Sleeping In & Basketball Anxiety (Eggs & Grits Confidence)

clockRoutines help me with my diabetes.  As much as I like to think that by using an insulin pump I can just go with the flow, that’s not always the case.

A routine, by definition, is something that is done over and over.  With diabetes, repetition gives us an opportunity to fine tune all the calculations that go into life with diabetes.

Working with Ginger, I’ve come up with a good routine for the first half of my typical day.  I wake up early and have two scrambled eggs with some corn grits for breakfast.  I keep a measuring cup in the container of corn grits, so I know I’m getting an exact carb count.

I had that breakfast for about three weeks straight (during the weekdays), and of those 15 days, there was only ONE day where my blood sugar didn’t behave as I expected.  1 day of 15 days.  I’m chalking that one day up to the fact that diabetes just does it’s own thing sometimes.

Being able to expect what my blood sugar was going to do made it easier to plan for my basketball time at the gym.  I didn’t appreciate that fact until the Friday after Thanksgiving here in the US.  My family didn’t have to get up and go to school or work, and I knew I was going to sleep in too.

That’s when the anxiety hit me; I realized that I wouldn’t be following the routine that gave me so much confidence at the gym.  I knew I’d be waking up later than usual, and I had no idea what I should eat or do with my insulin.  I need to fuel my body.  I need insulin for that fuel to work.  If I didn’t get that balance just right, my basketball would be so much harder and less fun.

I have lived with diabetes for over 30 years, and I have played basketball for a while too.   People who don’t live with diabetes often think once you have a few years under your belt, that living with diabetes gets easier.  Diabetes is hard every single day.  It does not necessarily get easier with time.

Here’s the part of the story where I’m supposed to tell you what I did, and that basketball was amazing and fun.  Honestly, I can’t remember what happened that Friday.  I know I played basketball, and I don’t remember any tragedies.  So, I did what we do.  We find a way to get through the situation.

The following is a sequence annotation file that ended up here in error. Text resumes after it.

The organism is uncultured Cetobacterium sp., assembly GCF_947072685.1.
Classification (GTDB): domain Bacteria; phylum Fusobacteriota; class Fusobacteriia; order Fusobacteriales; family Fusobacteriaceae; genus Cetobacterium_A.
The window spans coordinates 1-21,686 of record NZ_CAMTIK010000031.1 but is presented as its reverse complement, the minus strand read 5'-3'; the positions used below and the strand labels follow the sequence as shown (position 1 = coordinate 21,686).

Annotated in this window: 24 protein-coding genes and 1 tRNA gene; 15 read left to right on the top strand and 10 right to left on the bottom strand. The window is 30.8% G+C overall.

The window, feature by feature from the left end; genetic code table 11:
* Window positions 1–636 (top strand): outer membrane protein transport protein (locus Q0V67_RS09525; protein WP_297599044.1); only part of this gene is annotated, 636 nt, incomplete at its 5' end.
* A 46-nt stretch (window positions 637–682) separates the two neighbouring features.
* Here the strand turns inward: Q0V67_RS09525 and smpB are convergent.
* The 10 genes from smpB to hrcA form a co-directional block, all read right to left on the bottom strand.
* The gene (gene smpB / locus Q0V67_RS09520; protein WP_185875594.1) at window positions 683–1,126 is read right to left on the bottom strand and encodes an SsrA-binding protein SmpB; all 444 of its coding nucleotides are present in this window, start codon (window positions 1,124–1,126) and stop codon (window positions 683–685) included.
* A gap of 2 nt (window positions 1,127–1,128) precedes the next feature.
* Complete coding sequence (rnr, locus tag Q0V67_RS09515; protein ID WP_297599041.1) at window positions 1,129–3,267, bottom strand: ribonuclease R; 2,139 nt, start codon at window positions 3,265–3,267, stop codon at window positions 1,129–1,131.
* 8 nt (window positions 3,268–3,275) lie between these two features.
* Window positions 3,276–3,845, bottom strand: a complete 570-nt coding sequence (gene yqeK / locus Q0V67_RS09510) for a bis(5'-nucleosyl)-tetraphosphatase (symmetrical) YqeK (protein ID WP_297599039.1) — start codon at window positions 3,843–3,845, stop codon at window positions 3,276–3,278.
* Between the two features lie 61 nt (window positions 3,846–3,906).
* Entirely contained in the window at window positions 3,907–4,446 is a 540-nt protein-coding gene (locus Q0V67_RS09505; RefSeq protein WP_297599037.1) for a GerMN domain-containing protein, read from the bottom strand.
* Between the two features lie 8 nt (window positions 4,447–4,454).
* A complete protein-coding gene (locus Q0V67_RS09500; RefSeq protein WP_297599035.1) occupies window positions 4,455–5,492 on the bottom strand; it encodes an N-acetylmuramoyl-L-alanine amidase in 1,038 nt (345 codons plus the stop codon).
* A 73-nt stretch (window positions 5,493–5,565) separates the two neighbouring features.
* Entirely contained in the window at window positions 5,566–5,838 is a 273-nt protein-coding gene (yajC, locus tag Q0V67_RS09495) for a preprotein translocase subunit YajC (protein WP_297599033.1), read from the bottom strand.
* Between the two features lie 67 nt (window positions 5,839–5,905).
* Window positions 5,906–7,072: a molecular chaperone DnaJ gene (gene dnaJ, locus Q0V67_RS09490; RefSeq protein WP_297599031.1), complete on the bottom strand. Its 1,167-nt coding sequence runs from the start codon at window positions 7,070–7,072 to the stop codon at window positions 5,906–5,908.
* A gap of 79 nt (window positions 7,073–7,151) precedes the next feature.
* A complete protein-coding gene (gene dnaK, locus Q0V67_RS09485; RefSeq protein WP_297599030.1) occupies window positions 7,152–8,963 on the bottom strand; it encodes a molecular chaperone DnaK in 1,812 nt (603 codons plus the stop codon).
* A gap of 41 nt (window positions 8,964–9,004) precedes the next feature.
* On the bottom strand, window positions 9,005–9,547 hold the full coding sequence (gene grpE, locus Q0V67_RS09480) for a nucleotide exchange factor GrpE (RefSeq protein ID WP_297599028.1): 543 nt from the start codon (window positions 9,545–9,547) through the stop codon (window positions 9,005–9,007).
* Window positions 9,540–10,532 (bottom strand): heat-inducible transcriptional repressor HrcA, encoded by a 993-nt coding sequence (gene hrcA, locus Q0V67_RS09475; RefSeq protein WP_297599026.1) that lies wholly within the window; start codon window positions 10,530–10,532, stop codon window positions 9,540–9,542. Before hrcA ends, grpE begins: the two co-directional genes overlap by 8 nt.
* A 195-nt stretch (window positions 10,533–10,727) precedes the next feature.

But what has stuck with me is the level of anxiety and worry I experienced Thursday night.  I didn’t have my “Eggs & Grits” confidence, and it threw me off.

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8 thoughts on “Sleeping In & Basketball Anxiety (Eggs & Grits Confidence)

  1. I guess grits is like oats in the Uk. I moved to France a few months ago. The locals look at me in a very strange way when I ask for oats. Oats are for feeding the horses they tell me.

    So I am now the Englishman who eats horse feed.

  2. Yes, I totally get it. I get in a routine of light breakfast, bolus 1/2 the norm, and head out for a run with the dog most days. Then my friend who doesn’t like the early mornings or the cold wants to run at lunch instead. Hmmm…what to do?? Usually works out OK with a reduced basal a couple hours ahead, but definitely makes the mental wheels have to turn, and the worry drip starts (will I have a big drop and ruin the run for both of us?). Also hard to get across that I really do need to know approximately what time we are going. Hate the routine, but hate to devote too much mental energy to the D even more.

  3. Hi Scott,
    Although I am not diabetic, your article on your daily routine took me back many years ago. I was on my twenties when I realized that I didn’t feel too good during the weekends, but come Monday, I felt great again. I could not understand why; after all, I had to get up early in the mornings to go to work.
    Finally it dawned on me that it was the Monday-Friday routine that kept me in great shape. And it has been that way ever since.

  4. Breakfast is my problem meal and part of the “problem” is that I am just lazy. I would rather sleep longer than make something for breakfast. I usually just grab something on my way out the door, which by nature (portability) is higher in carb. I know what my problem is but I am not really interested in solving it.
    Grits, eh? I can’t get over the mushy-ness.

  5. Like, all of your posts, this just hits home. I LOVE routines and schedules and planning, but something about following a routine for diabetes make me BANANAS!!! I somehow feel that if I just try hard enough I can just wing it and bolus accordingly, but it is not that simple. Thank you for this post, it is nice to know that I am not the only one who finds that routine helps my diabetes, even though it makes me furious.
    I am glad that you made it through basketball and that it was uneventful enough that you don’t remember.
    Thank you for all of your honesty, it is so refreshing.

  6. thanks scott.im still glad that you are finding something that gets you going.im watching as this play unfolds.heck thanks to ginger and you i might just be real wrong about something i believed!
    lol wish i had something very cool and savvy to say about the anxiety and worry.but alas that type of thing stays with me also.i suspect for me its more like” superstition ” or a ball player not changing his socks on a winning streak…i jinx what ever was working by changing it.the mental hurdles are the hardest.
    gives me something to think about.